Television remains as popular as ever today, in spite of competition from many different sources. Part of the reason for its sustained popularity has been the upgrades to television viewing that have come along. The 1980’s saw VHS tapes, followed soon by DVD’s. Today’s viewer has perhaps the most powerful innovation yet: The digital video recorder, or DVR. These devices offer an amazing variety of features. Here are four that everybody likes.
Instant Replay of Everything
Did somebody walk in front of the screen at a key moment? Maybe a barking dog or ringing phone drowned out key dialogue. Perhaps a friend showed up in the stands at a ball game. Whatever the case may be, with a DVR you can rewind anything you’re watching and review it as many times as you wish, with slow motion and a picture as sharp as live TV.
Power to Pause
It seems like we just get settled in with a favorite movie or show when an important phone call comes in. With a VCR, you had to quickly find an available tape, get it into the machine, and start recording. The DVR permits you simply to pause your show, then fast-forward through commercials and credits to get caught up when your interruption is over.
In the days of VHS, every home with a VCR had a corresponding stack of bulky tapes, each of which held no more than six hours of TV. Finding a recorded program involved a great deal of searching on multiple tapes, each of which was costly and always almost full. A DVR provides a huge storage space, with programs organized with titles, recording dates, and run times.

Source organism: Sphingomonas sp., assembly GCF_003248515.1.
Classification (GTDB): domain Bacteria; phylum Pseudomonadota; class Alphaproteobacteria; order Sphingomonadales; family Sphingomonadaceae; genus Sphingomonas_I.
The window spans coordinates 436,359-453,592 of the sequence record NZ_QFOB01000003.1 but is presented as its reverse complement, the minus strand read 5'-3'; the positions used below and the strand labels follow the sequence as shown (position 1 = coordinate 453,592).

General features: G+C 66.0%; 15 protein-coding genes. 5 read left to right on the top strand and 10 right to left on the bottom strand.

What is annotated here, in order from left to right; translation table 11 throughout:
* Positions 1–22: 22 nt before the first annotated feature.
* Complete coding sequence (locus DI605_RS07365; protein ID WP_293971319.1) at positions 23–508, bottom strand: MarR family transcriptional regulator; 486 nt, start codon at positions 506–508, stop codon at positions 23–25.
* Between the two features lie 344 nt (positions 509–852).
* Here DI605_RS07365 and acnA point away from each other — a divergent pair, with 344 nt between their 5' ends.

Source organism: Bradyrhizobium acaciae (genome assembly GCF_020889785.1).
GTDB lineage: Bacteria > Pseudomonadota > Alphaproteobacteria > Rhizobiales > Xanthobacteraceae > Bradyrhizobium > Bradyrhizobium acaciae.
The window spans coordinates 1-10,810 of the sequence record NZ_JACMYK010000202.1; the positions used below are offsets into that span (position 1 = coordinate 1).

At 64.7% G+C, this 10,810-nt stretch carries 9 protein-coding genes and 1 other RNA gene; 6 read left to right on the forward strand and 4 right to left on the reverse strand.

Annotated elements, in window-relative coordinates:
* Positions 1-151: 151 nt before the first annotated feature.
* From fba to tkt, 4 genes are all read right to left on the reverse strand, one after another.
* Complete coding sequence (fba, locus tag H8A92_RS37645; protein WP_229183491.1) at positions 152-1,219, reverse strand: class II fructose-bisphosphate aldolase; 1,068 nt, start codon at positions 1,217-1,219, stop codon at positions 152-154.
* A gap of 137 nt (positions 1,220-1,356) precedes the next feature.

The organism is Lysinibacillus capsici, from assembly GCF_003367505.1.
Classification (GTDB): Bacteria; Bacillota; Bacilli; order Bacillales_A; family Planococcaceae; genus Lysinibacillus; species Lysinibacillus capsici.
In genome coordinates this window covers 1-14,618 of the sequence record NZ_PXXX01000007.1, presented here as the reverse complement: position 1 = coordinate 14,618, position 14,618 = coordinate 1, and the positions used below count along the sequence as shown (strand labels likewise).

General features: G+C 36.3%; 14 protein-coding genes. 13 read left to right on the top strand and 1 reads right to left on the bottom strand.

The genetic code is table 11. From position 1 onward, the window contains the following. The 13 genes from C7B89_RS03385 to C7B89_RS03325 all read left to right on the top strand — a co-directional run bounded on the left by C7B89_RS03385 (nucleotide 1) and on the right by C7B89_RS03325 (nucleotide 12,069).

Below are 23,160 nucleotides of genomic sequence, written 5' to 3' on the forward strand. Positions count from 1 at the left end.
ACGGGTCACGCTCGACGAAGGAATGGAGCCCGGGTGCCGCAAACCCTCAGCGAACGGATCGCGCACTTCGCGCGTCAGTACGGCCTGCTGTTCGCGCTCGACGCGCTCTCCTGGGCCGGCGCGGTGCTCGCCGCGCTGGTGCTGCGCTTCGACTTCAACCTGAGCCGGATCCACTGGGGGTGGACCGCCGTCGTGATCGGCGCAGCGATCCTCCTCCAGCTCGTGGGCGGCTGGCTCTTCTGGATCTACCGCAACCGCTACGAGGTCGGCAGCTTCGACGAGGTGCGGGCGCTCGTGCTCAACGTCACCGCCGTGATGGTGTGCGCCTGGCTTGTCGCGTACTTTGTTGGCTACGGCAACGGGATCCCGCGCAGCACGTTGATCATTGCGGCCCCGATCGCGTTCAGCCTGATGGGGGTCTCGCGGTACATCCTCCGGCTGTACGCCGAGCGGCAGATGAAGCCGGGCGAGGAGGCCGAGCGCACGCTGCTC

One of the great concerns for many families with large cable packages is the presence of programming that they might not want their kids to see. DVR’s link with broadcaster-provided ratings to categorize programs, allowing you to choose the content levels you are willing to allow viewers to watch unsupervised. Anything with content more objectionable than that level is blocked, secured with a PIN that you choose.
Technology has progressed far beyond the days of “watch it or lose it”. Thanks to the development of DVR technology, viewers can save shows without the expense and bulk of tapes, review things they’ve missed, avoiding missing things to begin with, and manage the content of the shows their families can watch. That kind of versatility is keeping traditional TV programming alive in the face of high-tech competition.